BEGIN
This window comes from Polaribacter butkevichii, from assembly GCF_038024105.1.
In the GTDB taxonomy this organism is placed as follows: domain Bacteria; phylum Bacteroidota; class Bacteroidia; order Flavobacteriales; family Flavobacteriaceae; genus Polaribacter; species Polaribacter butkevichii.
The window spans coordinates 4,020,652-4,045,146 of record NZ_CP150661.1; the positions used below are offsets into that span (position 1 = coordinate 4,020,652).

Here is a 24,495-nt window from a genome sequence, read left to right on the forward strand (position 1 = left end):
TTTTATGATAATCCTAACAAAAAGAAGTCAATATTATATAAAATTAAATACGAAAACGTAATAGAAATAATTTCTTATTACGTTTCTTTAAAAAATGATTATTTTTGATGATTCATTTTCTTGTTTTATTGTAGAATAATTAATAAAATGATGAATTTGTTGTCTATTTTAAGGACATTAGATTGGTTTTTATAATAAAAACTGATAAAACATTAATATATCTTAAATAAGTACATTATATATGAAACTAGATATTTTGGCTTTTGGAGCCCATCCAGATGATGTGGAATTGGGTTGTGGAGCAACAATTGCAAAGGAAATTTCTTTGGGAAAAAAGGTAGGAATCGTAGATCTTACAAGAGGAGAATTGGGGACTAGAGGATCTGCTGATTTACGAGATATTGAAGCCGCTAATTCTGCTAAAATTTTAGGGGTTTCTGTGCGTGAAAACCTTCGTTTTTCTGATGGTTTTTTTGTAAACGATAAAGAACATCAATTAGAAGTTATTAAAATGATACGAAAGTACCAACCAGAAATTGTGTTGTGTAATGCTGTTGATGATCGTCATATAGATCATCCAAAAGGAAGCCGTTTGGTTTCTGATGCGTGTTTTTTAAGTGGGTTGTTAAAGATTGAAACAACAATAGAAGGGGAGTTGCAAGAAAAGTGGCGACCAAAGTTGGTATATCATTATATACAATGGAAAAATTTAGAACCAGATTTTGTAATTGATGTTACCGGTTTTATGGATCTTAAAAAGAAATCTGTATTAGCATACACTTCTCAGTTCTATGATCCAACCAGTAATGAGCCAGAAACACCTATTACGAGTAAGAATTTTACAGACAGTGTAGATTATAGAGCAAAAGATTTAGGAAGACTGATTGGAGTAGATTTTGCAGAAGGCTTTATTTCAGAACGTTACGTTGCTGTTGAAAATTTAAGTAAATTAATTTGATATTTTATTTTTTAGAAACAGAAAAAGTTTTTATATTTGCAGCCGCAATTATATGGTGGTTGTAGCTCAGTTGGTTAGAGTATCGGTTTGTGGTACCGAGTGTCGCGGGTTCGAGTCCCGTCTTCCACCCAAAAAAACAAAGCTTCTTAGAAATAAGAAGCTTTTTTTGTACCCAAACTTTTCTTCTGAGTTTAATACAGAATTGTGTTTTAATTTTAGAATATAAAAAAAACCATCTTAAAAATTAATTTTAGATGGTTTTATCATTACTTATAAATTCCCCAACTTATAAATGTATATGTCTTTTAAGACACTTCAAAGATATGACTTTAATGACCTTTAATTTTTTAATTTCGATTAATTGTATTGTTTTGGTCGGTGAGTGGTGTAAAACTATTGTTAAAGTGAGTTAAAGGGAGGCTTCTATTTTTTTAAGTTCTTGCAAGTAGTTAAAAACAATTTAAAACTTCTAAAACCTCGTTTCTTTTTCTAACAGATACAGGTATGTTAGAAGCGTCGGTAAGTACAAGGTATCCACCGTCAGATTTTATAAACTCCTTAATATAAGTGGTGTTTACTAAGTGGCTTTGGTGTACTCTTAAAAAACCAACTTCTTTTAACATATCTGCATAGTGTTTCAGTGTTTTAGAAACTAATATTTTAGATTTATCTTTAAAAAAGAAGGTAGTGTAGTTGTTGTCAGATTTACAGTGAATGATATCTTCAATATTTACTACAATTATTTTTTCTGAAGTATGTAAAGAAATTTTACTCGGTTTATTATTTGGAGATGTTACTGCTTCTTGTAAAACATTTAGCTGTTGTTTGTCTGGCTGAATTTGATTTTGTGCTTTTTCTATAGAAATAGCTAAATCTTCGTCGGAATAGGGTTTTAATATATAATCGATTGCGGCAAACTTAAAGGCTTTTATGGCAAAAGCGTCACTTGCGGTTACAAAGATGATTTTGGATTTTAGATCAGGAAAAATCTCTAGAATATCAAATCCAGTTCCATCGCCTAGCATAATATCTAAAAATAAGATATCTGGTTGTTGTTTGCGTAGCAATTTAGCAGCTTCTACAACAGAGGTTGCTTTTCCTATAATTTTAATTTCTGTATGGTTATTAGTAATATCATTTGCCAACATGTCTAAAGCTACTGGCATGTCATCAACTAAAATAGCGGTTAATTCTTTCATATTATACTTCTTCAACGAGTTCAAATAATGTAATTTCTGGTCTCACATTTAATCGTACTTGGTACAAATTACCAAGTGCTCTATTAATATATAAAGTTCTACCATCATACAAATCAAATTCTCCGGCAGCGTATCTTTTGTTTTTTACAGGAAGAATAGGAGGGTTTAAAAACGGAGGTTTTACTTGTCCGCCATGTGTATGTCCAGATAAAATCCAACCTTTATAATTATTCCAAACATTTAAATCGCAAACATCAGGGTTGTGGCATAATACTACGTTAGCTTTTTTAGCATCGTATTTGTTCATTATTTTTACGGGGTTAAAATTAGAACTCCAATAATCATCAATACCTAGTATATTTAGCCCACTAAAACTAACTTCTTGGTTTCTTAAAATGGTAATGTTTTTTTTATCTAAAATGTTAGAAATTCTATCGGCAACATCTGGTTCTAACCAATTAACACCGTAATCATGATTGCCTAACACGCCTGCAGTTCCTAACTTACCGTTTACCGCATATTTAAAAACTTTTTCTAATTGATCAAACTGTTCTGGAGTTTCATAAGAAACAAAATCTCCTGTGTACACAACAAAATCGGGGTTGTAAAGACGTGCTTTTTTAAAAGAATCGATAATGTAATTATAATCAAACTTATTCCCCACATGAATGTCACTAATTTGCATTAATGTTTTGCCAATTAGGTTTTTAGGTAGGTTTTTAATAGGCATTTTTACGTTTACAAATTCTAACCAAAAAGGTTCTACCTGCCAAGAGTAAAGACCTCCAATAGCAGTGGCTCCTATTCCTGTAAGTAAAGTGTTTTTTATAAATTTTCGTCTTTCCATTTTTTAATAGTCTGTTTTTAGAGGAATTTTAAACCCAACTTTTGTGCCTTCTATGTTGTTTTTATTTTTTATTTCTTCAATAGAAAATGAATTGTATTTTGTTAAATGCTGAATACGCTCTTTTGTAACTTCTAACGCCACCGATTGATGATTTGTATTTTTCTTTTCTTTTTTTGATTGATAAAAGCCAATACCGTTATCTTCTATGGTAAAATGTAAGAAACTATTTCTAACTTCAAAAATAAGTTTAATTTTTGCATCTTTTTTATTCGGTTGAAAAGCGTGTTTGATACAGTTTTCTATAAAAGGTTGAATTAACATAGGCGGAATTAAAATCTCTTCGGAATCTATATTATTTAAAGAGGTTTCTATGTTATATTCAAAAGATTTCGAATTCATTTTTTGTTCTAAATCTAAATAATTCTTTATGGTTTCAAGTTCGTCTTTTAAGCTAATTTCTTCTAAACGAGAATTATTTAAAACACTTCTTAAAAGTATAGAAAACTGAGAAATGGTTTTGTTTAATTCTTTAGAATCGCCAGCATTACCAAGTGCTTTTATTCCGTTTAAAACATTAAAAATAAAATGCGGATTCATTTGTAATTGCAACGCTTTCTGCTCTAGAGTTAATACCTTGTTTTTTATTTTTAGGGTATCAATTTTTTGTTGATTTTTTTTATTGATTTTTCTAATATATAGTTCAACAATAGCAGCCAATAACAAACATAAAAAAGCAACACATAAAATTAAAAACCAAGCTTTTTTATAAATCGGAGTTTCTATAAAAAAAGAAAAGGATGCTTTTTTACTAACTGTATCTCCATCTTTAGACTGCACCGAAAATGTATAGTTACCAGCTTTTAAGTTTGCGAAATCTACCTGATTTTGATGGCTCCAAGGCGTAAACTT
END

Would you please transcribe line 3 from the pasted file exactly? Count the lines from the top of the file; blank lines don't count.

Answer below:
The window spans coordinates 4,020,652-4,045,146 of record NZ_CP150661.1; the positions used below are offsets into that span (position 1 = coordinate 4,020,652).